I sat down with the Glenfiddich Global Brand Ambassador, Struan Grant Ralph, a travel aficionado who thanks to his role, gets to travel to almost every part of the world, taking the Glenfiddich spirit with him. Struan who has held this position for the last one and half years holds almost 20 years experience in the drinks industry. It was during his maiden trip to Kenya that I caught up with him.
What’s your favourite destination?
Wow, I don’t think I have just one they are quite a number. Kenya for one. The people are very friendly and the food is wonderful. It’s a very green city although the traffic is a bit of a nightmare. My trip to Iceland in 2014 was also memorable. Being a young country both socially and geographically it was amazing to experience its growth.
5 essential travel items?
Here’s a tip, whenever you leave a hotel room, clap your hands and punch your fist. These accounts for your charger, laptop, adapter, phone, passport and outfit and then you’ll be fine. If you are missing any one of those, you are in trouble.
Most memorable airport experience?
One time in Mumbai, I was taken aside by soldiers with guns at the airport, because I didn’t have my ticket printed. It was on my phone. I was taken to someone’s office and that was scary.
Road trip or air travel which is your favourite and why?
Definitely road trip. I fly way too much. I love to drive. I’ve taken a road trip on Highway One down to the Keys and the view of the Pacific coastline was epic.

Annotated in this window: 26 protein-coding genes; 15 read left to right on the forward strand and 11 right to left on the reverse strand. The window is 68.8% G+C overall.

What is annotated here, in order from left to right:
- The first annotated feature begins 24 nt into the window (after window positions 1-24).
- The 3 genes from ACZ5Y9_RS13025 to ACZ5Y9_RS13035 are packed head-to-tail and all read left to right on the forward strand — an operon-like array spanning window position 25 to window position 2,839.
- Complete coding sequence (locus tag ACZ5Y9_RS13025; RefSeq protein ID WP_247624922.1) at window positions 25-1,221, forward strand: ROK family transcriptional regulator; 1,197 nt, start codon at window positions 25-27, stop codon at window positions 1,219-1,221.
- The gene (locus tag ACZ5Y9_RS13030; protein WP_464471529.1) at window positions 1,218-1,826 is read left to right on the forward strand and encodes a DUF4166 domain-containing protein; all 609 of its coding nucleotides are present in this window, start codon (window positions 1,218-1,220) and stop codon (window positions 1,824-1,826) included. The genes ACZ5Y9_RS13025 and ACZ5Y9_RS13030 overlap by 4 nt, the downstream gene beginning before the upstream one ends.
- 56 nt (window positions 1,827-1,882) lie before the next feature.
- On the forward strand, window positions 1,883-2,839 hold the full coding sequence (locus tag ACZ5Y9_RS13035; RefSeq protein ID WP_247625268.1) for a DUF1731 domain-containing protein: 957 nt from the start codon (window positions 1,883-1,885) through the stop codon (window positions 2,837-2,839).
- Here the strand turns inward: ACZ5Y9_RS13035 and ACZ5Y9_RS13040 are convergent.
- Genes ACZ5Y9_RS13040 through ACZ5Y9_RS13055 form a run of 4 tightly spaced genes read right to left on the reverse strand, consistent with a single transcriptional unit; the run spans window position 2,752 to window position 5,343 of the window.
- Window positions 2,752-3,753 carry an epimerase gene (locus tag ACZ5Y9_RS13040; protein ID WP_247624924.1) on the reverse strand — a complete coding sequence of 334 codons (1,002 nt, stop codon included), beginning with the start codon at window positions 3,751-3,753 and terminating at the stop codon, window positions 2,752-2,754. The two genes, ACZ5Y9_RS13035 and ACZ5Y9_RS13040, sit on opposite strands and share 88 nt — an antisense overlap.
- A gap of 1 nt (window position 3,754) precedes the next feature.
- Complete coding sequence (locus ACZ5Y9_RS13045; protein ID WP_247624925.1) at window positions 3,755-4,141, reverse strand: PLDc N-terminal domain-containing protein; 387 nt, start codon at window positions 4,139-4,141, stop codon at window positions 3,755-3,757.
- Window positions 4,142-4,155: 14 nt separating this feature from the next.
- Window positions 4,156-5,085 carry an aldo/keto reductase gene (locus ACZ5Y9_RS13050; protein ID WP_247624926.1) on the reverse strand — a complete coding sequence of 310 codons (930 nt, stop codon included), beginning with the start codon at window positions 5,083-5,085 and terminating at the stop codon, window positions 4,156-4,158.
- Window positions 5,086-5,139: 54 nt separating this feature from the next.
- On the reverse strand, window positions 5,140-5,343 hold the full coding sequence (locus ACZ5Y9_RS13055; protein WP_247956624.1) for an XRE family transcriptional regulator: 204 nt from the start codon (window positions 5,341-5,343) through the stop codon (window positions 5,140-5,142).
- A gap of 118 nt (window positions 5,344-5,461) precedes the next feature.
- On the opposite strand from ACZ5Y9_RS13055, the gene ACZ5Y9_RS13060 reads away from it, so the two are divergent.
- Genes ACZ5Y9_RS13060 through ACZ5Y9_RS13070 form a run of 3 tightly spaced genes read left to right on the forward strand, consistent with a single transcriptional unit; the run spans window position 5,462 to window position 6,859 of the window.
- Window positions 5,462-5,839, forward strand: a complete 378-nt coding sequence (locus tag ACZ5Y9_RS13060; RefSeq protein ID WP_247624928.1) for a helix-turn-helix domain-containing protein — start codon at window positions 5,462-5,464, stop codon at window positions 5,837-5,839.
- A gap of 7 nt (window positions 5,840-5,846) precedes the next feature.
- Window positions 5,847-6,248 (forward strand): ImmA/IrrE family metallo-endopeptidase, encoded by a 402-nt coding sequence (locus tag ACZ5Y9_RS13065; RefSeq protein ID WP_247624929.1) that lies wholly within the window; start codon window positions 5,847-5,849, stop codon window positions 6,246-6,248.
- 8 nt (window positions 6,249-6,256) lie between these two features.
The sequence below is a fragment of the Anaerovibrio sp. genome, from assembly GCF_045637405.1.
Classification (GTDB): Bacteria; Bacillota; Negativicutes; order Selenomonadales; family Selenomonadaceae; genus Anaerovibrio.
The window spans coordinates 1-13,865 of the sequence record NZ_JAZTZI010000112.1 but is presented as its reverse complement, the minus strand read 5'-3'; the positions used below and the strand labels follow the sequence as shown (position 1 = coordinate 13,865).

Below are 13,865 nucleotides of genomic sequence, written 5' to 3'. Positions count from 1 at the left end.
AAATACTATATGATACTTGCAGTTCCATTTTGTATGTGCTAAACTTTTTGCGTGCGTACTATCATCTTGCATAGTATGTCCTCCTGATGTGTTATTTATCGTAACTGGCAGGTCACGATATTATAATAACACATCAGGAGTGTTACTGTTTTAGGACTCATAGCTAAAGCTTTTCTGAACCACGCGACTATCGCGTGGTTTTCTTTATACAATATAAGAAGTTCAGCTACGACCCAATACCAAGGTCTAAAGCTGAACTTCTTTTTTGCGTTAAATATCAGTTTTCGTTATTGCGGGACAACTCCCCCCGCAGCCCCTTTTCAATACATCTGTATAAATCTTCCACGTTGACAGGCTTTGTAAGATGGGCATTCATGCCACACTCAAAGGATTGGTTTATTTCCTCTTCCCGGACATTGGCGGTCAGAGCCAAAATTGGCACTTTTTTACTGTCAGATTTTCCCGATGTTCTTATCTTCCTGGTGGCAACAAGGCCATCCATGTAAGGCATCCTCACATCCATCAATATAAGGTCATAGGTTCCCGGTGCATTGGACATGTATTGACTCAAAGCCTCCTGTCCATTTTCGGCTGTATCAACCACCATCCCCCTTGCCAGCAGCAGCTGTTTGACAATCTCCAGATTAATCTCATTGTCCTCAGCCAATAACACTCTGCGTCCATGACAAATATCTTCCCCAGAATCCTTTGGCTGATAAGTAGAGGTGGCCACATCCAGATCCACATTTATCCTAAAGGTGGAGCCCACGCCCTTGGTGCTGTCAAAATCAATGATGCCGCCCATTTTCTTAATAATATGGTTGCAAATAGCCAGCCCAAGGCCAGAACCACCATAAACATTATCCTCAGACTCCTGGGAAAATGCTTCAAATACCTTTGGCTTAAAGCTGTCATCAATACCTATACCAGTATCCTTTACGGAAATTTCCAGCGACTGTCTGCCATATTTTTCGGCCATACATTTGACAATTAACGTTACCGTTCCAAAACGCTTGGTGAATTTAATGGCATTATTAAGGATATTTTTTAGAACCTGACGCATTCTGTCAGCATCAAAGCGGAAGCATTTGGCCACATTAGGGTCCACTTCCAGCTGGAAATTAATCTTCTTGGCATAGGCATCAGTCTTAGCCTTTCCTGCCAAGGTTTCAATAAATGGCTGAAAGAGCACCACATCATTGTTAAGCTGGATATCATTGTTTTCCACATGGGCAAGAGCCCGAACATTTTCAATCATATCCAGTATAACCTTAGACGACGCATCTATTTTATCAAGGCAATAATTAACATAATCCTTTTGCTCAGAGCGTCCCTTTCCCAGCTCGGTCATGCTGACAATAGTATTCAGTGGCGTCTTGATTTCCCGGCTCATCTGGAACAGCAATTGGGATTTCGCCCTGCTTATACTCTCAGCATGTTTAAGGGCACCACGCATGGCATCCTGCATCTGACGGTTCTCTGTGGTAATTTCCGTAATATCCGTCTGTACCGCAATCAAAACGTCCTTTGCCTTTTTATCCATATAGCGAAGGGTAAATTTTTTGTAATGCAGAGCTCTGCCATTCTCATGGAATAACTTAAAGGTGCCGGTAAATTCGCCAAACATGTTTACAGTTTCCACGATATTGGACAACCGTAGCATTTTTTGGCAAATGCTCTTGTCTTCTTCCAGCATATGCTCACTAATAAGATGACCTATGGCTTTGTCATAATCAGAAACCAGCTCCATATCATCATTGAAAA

What’s on your travel bucket list?
I’ve never been to Argentina or the deep parts of South America. I also would love to go to Easter Island, one of the most remote inhabited islands in the world and the Himalaya Mountains.
The most unexpected thing you’ve seen in Kenya
Baby elephants at the David Sheldrick Wildlife Trust. Some of the driving here in Nairobi is quite shocking.
Most unusual travel experience
I do a whisky tasting once a year on a boat which sails between Stockholm and Finland. It sails into international waters and they open a whisky show and I’ve hosted events on there for the last few years. The first time I did it, a heavy storm began and it became so cold the boat got frozen and we couldn’t move. In the morning, they had to turn on the engines to break through the ice so we could move. The upside of this was from where we were we could see the Northern Lights, (bright dancing lights, caused by collisions between electrically charged particles from the sun that enter the earth’s atmosphere. The lights are seen above the magnetic poles of the Northern and Southern hemispheres.)